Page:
Authors: Dörthe Binkert
A Palace at the End of the World
The Spa Hotel Maloja was preparing for the 1896 summer season. Waiters, cooks, porters, chambermaids, and laundresses were arriving from all the villages of the Engadine and the surrounding valleys of Bregaglia and Valtellina, as well as nearby areas of the newly founded Kingdom of Italy. Achille Robustelli, the assistant director, who was in charge of the personnel, directed the proceedings as if he were conducting a difficult symphony. He swept through the hallways in his black suit and seemed to be everywhere at once.
Salaries had been arranged a long time ago, and food and lodging were free. But not all the employees received as princely a wage as the chef de cuisine, Signor Battaglia, whose pay was set at nearly four hundred Swiss francs per month, roughly twice as much as a schoolteacher. The waiters would get fifty francs per month.
On the other hand, Andrina, as a chambermaid, would have to be satisfied with twenty francs per month. This was what Signor Robustelli informed her when he received her in his office. Perhaps the black dress, white apron, and little starched cap—the uniform provided by the hotel—was supposed to be a consolation.
“But since we have a well-to-do clientele,” Signor Robustelli added quickly, smiling and turning his signet ring as if to conjure up some magic, “you can count on an additional thirty francs in tips each month. So it doesn’t look bad at all.”
Better yet, Andrina was informed that she would be sharing an attic room in the hotel with another chambermaid. That was a triumph! She wouldn’t have to sleep in a narrow room with Gian and Luca any longer. Luca was always ordering her around, asking her about everything she did, and in general treating her like a little girl, even though she was already eighteen and only two years younger than him. Before that, she’d slept in her parents’ bedroom, which hadn’t been good at all. At the end of each day, her father would try to wait until he thought she was asleep to lie down on her mother again. But Andrina hadn’t fallen asleep easily since kindergarten. She hated having to listen to her mother’s soft sighs floating up to the low wooden ceiling and hanging there.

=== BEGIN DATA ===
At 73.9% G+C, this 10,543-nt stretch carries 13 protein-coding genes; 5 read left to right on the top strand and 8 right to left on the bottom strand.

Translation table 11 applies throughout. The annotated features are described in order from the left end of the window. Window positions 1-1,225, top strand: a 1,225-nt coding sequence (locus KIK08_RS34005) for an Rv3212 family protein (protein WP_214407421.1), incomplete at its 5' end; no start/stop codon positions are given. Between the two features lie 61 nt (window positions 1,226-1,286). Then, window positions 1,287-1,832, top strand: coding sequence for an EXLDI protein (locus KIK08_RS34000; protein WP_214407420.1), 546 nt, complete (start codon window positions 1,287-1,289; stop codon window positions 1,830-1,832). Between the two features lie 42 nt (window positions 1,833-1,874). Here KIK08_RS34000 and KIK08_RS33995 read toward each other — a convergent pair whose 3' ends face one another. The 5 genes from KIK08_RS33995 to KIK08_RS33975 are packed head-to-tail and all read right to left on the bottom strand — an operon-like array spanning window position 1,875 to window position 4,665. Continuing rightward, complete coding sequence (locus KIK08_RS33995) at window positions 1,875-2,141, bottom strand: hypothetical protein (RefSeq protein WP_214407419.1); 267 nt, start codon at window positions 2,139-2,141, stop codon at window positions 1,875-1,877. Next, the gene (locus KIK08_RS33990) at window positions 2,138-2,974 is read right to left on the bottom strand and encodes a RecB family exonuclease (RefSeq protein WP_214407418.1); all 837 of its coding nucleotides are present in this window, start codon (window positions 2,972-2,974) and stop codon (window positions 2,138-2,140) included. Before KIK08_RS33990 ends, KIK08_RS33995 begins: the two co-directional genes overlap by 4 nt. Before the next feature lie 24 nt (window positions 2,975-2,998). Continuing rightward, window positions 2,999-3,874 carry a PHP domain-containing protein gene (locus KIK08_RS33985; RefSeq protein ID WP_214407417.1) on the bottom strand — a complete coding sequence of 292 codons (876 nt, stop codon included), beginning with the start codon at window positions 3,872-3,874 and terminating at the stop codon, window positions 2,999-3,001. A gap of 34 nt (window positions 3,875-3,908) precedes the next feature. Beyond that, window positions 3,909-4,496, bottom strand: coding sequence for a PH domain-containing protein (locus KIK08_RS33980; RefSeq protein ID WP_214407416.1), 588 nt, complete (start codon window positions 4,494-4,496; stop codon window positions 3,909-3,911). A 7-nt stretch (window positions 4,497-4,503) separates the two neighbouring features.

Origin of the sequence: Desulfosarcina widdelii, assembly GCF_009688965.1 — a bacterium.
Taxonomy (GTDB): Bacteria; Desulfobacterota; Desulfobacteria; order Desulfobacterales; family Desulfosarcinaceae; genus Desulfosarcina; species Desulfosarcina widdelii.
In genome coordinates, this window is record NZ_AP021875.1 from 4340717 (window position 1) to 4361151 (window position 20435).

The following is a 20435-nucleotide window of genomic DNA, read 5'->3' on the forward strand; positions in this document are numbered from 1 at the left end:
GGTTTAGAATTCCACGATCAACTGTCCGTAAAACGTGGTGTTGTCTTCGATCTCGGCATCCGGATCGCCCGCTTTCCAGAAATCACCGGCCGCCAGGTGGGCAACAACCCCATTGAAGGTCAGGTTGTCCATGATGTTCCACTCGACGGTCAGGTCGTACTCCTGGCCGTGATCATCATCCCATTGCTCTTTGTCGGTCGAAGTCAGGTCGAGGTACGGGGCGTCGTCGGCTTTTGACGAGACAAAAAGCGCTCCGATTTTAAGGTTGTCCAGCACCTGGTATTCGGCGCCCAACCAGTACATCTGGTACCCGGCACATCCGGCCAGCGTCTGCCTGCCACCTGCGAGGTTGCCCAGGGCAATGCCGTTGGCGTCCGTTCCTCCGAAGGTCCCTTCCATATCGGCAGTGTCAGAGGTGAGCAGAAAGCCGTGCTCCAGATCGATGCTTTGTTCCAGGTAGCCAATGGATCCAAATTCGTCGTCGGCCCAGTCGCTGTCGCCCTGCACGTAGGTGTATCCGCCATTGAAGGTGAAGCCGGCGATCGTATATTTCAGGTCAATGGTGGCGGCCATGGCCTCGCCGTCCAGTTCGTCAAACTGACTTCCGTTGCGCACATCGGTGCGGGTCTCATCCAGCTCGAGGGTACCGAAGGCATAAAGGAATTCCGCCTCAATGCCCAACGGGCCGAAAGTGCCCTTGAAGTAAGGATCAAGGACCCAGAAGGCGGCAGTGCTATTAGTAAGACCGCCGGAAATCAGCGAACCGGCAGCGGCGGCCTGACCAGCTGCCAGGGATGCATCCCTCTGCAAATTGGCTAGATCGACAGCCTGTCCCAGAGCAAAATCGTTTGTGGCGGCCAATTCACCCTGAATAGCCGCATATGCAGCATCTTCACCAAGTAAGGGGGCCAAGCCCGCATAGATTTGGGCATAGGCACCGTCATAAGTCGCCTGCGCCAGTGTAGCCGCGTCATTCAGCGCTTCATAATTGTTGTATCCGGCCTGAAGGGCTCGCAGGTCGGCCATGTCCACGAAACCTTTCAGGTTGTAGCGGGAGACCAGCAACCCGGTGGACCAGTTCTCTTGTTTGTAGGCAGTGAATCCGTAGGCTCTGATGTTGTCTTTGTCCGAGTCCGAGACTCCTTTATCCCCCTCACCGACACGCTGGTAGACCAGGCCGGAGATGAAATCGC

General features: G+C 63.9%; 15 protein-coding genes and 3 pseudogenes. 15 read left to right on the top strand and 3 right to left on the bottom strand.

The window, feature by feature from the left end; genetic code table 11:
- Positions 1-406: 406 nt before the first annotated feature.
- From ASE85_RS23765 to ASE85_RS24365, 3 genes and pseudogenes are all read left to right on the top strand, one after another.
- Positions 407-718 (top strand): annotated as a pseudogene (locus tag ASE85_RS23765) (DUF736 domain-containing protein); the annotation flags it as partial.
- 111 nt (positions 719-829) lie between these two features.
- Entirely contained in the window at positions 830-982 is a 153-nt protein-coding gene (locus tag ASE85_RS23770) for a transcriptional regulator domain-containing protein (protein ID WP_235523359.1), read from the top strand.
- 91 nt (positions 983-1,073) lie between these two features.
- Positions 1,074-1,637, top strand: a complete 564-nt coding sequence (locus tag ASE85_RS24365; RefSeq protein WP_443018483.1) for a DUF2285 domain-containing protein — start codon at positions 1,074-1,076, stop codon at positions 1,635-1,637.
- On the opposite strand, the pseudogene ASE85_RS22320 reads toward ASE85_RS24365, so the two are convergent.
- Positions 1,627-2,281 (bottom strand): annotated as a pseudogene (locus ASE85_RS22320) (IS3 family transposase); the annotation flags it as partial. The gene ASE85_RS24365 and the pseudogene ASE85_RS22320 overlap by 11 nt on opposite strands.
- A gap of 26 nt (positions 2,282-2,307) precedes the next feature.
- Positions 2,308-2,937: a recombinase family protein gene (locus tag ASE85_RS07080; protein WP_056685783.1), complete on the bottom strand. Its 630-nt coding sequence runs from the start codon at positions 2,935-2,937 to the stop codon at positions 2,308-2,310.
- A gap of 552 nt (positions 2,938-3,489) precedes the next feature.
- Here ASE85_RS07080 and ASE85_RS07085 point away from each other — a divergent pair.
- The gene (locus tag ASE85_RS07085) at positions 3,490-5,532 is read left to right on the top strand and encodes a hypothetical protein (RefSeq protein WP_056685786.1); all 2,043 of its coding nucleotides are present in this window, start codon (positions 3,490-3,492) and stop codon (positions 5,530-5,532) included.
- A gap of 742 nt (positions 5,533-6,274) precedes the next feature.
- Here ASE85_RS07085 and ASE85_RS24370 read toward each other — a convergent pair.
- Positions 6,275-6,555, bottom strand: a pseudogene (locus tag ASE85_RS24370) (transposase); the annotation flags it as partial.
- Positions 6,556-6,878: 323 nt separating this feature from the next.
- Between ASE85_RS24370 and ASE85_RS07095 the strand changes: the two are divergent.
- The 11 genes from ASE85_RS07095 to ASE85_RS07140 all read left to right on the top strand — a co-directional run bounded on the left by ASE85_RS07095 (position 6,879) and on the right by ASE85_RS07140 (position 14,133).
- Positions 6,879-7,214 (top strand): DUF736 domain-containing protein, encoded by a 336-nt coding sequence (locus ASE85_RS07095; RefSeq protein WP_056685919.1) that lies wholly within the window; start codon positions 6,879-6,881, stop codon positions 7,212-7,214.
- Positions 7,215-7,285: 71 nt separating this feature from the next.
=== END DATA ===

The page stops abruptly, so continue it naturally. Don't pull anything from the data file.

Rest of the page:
And now it was going to be Andrina, of all people, the youngest—whose birth was followed only by miscarriages—who would live at the most elegant hotel in the Alps, perhaps in the whole world. She’d be living high up in that immense palace with the cupola on top of the ballroom, far above the three hundred guest rooms, the dining halls, and the elegant lobby. She would live higher up than anyone else she knew, even Signor Robustelli, whom she’d just met.
Count de Renesse had built the hotel near the Maloja Pass summit, at an altitude of almost two thousand meters. He went bankrupt, and afterward many nasty rumors circulated about the hotel, but none of them were true. In nearby St. Moritz, they claimed that the huge structure had sunk three feet into the swampy subsoil near the lake; that the fabulous heating plant, fed by giant coal-fired boilers, had exploded; and that the completely unique and innovative ozonizer, which ventilated the hotel, was circulating poisonous fumes to the guest rooms. What a lot of stories they told! But Andrina knew better, because her father had told her so. He’d been working at the hotel for years, doing repairs and carpentry.
Once, rumors spread in nearby towns that the hotel had been hit by a fever; at another point, it was alleged to be a gambling den. Nonsense, all of it. Twelve years after its opening, the Spa Hotel Maloja was still the most beautiful place one could imagine. Here, you were close to heaven. Yes, Andrina thought, the Spa Hotel Maloja was like a precious jewel sparkling in the clear light of the mountains, a heavenly Jerusalem that opened its gates only to the richest and most elegant—and to her, Andrina, the loveliest chambermaid of them all. She sensed a great future ahead of her.
Achille Robustelli took a sip of coffee and with a grimace pushed it aside. Lukewarm coffee was an insult to the palate! Then he glanced at the door Andrina had just vigorously closed behind her.
The carpenter, Aldo, had sent Andrina, his daughter, to see him. She was looking for work and Aldo had thought the signore might have a job for her. Well, he certainly did. First of all, he still needed to fill some additional staff positions, and secondly, Andrina was quite good-looking.
Achille Robustelli loved his profession. He’d gotten quite far—even if sometimes via detours. He came from a well-off middle-class family and had grown up in northern Italy, in Bergamo. For his father, who had fought valiantly at the Battle of Solferino and would have given his life for the Risorgimento, there had been no question about whether his only son Achille, born in 1865, would also take up a military career. For his part, Achille had never dared oppose his father’s will. Nevertheless, a few years later, when his only sister died, and shortly thereafter his father also passed, he was not unhappy to be able to honorably give up military service in order to take care of family affairs.